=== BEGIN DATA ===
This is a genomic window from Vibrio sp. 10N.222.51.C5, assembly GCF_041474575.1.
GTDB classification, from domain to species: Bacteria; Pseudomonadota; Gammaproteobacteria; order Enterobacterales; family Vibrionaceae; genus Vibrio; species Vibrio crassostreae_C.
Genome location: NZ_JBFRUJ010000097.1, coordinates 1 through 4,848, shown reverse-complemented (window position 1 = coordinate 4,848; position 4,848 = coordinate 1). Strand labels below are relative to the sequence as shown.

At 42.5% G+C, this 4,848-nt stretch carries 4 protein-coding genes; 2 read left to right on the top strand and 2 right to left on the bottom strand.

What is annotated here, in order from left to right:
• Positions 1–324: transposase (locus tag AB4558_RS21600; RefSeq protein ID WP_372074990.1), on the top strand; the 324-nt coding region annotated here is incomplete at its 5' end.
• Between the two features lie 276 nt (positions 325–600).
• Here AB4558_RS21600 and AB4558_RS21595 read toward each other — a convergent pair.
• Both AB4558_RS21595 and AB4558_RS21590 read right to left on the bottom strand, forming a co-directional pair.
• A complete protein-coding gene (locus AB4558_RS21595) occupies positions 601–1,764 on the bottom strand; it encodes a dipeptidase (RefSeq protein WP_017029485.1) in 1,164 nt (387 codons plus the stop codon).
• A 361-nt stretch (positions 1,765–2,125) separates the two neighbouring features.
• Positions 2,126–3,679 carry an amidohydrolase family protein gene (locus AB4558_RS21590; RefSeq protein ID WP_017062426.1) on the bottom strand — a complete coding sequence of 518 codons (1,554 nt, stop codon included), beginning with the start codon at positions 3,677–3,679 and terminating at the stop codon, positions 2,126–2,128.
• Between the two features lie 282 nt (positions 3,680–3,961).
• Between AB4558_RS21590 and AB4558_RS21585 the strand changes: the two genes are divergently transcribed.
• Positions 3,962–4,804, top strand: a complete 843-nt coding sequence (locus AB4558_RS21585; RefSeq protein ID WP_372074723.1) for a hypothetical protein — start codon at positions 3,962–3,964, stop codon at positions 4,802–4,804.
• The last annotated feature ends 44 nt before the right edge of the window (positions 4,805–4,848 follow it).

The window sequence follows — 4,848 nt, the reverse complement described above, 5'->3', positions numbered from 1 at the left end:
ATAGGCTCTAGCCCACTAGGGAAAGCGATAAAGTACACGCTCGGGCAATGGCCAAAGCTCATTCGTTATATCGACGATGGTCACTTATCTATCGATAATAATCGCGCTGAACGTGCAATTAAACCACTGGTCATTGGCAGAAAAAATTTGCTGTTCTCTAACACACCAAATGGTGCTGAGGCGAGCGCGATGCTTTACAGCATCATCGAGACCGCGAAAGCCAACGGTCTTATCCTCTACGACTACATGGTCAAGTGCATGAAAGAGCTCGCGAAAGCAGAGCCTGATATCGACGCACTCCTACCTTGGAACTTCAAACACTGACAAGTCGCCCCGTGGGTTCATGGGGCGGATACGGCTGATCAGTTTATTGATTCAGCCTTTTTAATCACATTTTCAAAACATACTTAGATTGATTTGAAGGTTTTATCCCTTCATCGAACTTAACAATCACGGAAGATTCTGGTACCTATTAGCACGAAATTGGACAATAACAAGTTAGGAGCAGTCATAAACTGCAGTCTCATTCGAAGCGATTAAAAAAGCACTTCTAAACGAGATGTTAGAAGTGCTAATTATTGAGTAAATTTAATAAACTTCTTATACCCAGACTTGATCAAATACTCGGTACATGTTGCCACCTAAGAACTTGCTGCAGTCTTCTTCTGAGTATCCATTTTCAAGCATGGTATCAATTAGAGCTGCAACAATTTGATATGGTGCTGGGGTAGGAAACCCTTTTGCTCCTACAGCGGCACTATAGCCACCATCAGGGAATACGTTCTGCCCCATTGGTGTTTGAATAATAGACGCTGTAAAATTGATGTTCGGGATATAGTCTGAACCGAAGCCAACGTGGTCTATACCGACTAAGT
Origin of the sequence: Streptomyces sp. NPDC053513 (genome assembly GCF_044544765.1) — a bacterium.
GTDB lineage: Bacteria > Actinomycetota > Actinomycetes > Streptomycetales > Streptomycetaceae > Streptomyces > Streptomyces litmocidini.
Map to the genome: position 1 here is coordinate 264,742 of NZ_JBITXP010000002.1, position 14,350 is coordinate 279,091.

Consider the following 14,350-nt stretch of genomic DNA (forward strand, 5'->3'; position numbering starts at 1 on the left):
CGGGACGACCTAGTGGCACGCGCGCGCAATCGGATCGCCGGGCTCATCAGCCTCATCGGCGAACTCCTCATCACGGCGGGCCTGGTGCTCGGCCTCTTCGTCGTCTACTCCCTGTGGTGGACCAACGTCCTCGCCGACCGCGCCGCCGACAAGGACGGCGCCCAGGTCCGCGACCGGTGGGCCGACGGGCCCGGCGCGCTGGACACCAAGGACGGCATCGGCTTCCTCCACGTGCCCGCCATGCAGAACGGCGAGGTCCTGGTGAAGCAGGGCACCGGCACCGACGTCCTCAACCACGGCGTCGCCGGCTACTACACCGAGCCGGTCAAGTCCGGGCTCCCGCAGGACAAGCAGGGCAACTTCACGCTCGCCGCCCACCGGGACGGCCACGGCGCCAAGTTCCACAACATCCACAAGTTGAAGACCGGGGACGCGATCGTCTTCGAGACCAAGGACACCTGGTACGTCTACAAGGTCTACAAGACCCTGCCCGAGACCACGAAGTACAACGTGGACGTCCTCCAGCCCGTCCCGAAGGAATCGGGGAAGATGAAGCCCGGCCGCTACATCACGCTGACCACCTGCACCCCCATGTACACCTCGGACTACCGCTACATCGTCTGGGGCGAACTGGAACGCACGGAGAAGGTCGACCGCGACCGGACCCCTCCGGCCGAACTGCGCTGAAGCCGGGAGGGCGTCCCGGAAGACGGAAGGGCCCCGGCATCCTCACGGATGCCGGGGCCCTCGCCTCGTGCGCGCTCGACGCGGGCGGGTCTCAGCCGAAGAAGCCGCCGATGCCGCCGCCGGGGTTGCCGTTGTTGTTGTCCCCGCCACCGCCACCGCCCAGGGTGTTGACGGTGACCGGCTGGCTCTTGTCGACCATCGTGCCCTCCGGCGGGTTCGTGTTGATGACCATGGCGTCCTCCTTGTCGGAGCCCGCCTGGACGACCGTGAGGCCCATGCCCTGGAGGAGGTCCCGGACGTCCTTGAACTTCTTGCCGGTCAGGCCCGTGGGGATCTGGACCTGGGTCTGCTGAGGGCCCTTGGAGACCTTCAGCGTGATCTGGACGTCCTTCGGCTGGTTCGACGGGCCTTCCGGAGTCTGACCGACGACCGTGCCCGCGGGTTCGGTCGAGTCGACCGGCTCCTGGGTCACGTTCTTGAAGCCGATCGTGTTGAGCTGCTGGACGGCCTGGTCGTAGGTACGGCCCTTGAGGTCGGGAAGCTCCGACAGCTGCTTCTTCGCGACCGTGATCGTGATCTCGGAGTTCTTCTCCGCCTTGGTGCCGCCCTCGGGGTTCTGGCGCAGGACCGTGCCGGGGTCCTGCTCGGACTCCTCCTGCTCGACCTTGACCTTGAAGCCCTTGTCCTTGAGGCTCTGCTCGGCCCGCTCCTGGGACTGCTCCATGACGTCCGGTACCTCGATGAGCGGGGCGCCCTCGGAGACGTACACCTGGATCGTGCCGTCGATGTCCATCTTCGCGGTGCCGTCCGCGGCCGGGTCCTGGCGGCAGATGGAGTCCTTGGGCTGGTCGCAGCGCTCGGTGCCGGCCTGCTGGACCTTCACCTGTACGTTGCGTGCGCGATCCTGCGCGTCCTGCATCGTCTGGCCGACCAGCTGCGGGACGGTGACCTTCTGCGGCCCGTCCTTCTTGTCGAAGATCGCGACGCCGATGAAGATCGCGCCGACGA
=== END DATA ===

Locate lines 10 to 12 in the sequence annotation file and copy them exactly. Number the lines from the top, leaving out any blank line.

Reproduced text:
• A complete protein-coding gene (locus AB4558_RS21595) occupies positions 601–1,764 on the bottom strand; it encodes a dipeptidase (RefSeq protein WP_017029485.1) in 1,164 nt (387 codons plus the stop codon).
• A 361-nt stretch (positions 1,765–2,125) separates the two neighbouring features.
• Positions 2,126–3,679 carry an amidohydrolase family protein gene (locus AB4558_RS21590; RefSeq protein ID WP_017062426.1) on the bottom strand — a complete coding sequence of 518 codons (1,554 nt, stop codon included), beginning with the start codon at positions 3,677–3,679 and terminating at the stop codon, positions 2,126–2,128.